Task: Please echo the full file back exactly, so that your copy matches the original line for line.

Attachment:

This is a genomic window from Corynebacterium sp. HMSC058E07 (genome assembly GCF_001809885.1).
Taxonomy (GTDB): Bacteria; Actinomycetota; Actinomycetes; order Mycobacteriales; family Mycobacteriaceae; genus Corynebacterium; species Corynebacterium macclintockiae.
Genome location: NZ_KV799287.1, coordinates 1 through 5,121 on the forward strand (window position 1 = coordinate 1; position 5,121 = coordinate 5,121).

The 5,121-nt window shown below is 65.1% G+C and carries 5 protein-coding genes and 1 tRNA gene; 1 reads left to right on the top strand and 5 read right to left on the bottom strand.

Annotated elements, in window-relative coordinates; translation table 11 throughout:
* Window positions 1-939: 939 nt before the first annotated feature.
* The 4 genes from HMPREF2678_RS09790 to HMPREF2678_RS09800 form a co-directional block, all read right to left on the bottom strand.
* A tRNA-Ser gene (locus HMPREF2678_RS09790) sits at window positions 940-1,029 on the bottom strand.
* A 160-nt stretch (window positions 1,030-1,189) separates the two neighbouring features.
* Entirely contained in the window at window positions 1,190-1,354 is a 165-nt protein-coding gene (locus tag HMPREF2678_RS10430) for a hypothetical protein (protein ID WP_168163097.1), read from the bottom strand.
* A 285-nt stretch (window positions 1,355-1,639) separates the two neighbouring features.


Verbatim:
This is a genomic window from Corynebacterium sp. HMSC058E07 (genome assembly GCF_001809885.1).
Taxonomy (GTDB): Bacteria; Actinomycetota; Actinomycetes; order Mycobacteriales; family Mycobacteriaceae; genus Corynebacterium; species Corynebacterium macclintockiae.
Genome location: NZ_KV799287.1, coordinates 1 through 5,121 on the forward strand (window position 1 = coordinate 1; position 5,121 = coordinate 5,121).

The 5,121-nt window shown below is 65.1% G+C and carries 5 protein-coding genes and 1 tRNA gene; 1 reads left to right on the top strand and 5 read right to left on the bottom strand.

Annotated elements, in window-relative coordinates; translation table 11 throughout:
* Window positions 1-939: 939 nt before the first annotated feature.
* The 4 genes from HMPREF2678_RS09790 to HMPREF2678_RS09800 form a co-directional block, all read right to left on the bottom strand.
* A tRNA-Ser gene (locus HMPREF2678_RS09790) sits at window positions 940-1,029 on the bottom strand.
* A 160-nt stretch (window positions 1,030-1,189) separates the two neighbouring features.
* Entirely contained in the window at window positions 1,190-1,354 is a 165-nt protein-coding gene (locus tag HMPREF2678_RS10430) for a hypothetical protein (protein ID WP_168163097.1), read from the bottom strand.
* A 285-nt stretch (window positions 1,355-1,639) separates the two neighbouring features.